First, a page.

Followers of Luther began debating relationships between faith, ethics, and justification during Luther’s lifetime. Heirs of Luther’s theological vision have never ceased to debate them. Some Lutherans believe that ethical prescriptions beyond freely “serving one’s neighbor” out of a response to the Gospel, constitute works righteousness, leaving believers anxiously wondering if they have done enough to be “Christian.” Others believe that teaching “justification by faith alone” leads to antinomianism, and an inability to articulate why and how Christian practices form believers for Christian life.
 The account of Luther’s theology given by Gerhard Forde starkly separated Law and Gospel focusing on God’s creation of faith through the believer’s encounter with the preached word. Steven Paulson, Forde’s student, expanded that vision in a series of works on Luther’s notion of God. Other schools of Luther interpretation have given other accounts of the Christian life. For example, the “Finnish School” rooted an agent’s ethical disposition in faith’s ability to make the presence of Christ dwell ontologically in the believer, but this left unclear what agency was the believer’s and what agency was Christ’s, a problem that Nickel’s account avoids. Another strand of Lutheran ethical thinking has gained prominence among thinkers such as Erik Hermann and Gifford Grobien who sought to build bridges between Luther and virtue ethics, often drawing on the work of Stanley Hauerwas.
 Justin Nickel, Baxter and Frances Weant Professor of Lutheran Studies at Lutheran Southern Seminary, develops a nuanced portrait of Luther’s account of human agency in response to “radical Lutheranism” of Forde and Paulson. He does a good job outlining their position in his opening chapter. Nickel wisely adds an exploration of the work of Yale ethicist Jennifer Herdt who doubts that Luther’s account of the ethical life leaves believers with actual ethical agency, though for different reasons than those offered by “radical Lutherans”. Nickel sets his project in opposition to some of the claims made by “radical Lutherans” but is silent on how his case relates to other recent treatments of ethical agency in Luther offered by Mary Gaebler and Sun-Young Kim among others.
 A limited number of treatises are typically used by those formulating Luther’s account of ethics, namely The Freedom of the Christian, The Bondage of the Will, and the 1535 Commentary on Galatians. Nickel does not revisit these texts but turns instead to Luther’s sermons, mining Luther’s instruction to his Wittenberg congregants for insights into Luther’s beliefs about human agency in relation to faith, ethics, and preaching. Nickel argues that Luther’s use of classical rhetorical tropes while preaching show that his preaching was deliberate and plotted, he did not simply trust that the Holy Spirit would spontaneously give him words without his own preparation. Luther’s practices show that he believed a well-crafted sermon could assist believers in hearing and grasping the Gospel by which the Holy Spirit would lead an individual to faith.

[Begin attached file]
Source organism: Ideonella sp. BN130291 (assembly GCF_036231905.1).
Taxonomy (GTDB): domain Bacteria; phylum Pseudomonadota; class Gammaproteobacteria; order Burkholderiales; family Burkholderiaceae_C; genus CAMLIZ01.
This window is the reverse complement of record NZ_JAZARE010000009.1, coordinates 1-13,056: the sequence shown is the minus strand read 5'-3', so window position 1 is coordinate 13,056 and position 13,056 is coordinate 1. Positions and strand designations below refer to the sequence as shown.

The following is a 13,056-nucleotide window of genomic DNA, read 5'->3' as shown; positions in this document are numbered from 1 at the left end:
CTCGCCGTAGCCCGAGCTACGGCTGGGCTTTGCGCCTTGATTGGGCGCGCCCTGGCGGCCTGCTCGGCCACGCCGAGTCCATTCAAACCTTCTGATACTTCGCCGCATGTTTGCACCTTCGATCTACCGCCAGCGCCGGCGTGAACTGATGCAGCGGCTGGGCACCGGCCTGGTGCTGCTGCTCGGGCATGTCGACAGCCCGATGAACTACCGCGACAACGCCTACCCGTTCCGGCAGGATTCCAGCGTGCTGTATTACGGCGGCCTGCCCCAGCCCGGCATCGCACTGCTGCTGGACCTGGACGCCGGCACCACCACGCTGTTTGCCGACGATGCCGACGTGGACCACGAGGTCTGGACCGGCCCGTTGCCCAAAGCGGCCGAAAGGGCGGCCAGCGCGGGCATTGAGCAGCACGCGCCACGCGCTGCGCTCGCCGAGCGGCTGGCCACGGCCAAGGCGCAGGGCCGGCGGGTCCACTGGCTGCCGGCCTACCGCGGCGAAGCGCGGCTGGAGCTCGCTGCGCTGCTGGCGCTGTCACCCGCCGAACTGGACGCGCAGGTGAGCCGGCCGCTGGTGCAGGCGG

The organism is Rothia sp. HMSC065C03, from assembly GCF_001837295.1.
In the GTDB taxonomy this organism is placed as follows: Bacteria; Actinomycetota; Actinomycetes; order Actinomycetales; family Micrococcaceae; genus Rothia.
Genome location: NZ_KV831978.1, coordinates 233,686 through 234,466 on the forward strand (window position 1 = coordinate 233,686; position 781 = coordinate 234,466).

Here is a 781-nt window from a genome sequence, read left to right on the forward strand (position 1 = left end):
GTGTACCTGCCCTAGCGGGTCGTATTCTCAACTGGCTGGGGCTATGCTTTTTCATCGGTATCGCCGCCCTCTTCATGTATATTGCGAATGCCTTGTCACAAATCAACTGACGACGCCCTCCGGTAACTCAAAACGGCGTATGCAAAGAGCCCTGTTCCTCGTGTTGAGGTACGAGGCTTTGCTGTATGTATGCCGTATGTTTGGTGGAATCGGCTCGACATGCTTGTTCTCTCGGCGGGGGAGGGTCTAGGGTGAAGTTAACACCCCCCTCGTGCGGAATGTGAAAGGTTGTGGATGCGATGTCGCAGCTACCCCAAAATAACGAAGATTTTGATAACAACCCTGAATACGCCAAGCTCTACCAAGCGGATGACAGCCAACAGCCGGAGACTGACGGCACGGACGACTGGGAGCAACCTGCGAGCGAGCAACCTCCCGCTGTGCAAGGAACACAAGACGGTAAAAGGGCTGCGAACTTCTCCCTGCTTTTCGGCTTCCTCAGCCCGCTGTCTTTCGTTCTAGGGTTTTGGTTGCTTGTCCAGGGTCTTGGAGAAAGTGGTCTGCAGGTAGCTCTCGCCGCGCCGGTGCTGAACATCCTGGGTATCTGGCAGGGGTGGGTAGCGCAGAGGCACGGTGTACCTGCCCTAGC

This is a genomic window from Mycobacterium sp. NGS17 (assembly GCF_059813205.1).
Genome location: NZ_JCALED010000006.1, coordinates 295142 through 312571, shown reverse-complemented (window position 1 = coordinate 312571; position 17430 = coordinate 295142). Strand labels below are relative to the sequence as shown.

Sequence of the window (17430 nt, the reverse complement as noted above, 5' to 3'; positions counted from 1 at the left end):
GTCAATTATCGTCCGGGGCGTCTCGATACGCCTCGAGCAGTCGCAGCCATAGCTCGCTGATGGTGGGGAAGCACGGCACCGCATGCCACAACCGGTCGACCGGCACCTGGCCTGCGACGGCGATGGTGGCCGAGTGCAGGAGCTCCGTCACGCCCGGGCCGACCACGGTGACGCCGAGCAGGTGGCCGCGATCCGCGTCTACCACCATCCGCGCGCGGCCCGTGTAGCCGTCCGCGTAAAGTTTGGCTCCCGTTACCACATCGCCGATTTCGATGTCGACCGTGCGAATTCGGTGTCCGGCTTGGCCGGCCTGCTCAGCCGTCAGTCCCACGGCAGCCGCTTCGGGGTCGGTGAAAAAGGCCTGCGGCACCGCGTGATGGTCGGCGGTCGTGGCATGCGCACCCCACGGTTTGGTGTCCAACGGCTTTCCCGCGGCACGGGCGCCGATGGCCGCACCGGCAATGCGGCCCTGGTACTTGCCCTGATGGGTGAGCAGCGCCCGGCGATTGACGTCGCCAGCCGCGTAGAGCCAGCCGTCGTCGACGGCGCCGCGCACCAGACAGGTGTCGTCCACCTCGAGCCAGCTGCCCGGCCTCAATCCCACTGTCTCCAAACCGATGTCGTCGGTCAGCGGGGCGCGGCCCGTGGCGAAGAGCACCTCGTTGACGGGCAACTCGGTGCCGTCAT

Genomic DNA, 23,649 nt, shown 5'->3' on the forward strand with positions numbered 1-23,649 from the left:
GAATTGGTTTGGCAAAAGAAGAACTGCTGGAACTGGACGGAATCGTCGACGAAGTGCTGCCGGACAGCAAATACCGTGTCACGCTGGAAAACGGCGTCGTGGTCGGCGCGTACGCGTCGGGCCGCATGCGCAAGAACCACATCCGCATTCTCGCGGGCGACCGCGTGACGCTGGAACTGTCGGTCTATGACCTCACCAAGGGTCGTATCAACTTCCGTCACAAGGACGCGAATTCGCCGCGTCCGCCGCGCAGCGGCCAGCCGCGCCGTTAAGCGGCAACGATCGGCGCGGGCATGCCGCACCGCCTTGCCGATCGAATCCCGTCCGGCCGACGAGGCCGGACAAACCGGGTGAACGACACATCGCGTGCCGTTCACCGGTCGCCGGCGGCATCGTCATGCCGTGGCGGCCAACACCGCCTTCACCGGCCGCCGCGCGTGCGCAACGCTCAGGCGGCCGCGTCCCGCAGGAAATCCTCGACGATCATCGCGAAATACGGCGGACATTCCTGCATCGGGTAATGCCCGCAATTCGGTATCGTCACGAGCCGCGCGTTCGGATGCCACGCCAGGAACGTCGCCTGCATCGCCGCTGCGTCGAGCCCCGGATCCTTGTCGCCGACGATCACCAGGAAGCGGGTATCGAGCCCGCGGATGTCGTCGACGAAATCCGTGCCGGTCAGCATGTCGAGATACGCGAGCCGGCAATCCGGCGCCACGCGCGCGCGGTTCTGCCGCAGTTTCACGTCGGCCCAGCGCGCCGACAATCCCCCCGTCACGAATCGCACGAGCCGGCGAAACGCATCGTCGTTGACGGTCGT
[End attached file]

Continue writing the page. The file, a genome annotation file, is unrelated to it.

Nickel carefully and methodically attends to the content and form of Luther’s sermons. He shows that Luther believed that individuals had greater agency in their ethical life than “radical Lutherans” claim. Nickel does not deny that justification by faith is important but resists the common corollary that nothing more can be said about agency in Luther’s corpus or that justification by faith means that only the Holy Spirit is acting through an individual without any action on their part. Acknowledging the inconsistencies and contradictions in Luther’s corpus, Nickle notes that themes about the agency of the preacher and in the Christian life appear repeatedly in Luther’s sermons. Our Christian freedom in response to God’s gift of justification may allow us a spirit to freely serve the neighbor, however as, this freedom does not tell us how to act on that love toward the neighbor. Nickel argues that part of what we are given by the grace of justification is a renewed relationship to the Law, allowing the Law to serve as a guide for conduct in a way that aids individuals and communities rather than driving them to despair. Love made possible by our response to justification allows us to act, but human agency, reason, and prudence tell us how to act in love. The ethical contents of our actions in any specific situation are not given to us by the Holy Spirit alone.
 This means believers have real agency in their ethical lives and must be formed to understand how to best serve the neighbor in love. Which is to say, their motivations may be formed by the Holy Spirit, but their actions must also be guided by reason. Perhaps this is why we need a Lutheran theory of action in the same way that actions are given complex descriptors in thinkers such as Aquinas.
 This review does not do justice to Nickel’s careful, complex, and interlocking argument. However, he convincingly shows that Luther’s sermons clearly suggest that believers have moral agency, as do preachers when they spend time crafting sermons. While we trust the promise of the Gospel, the Holy Spirit transforms our desires, allowing us to have a renewed relationship to the Law that informs our service to the neighbor. While grace can create faith, a winsome sermon can help us find the journey of faith a compelling one. Nickel recognizes that Luther’s depiction of human agency and Christian formation cannot be easily translated into an existing thought stream. He has made an important and innovative contribution to understanding the full nature of Luther’s thinking about agency and ethics, adding an important confessional voice to one of the most debated topics in Christian ethics today.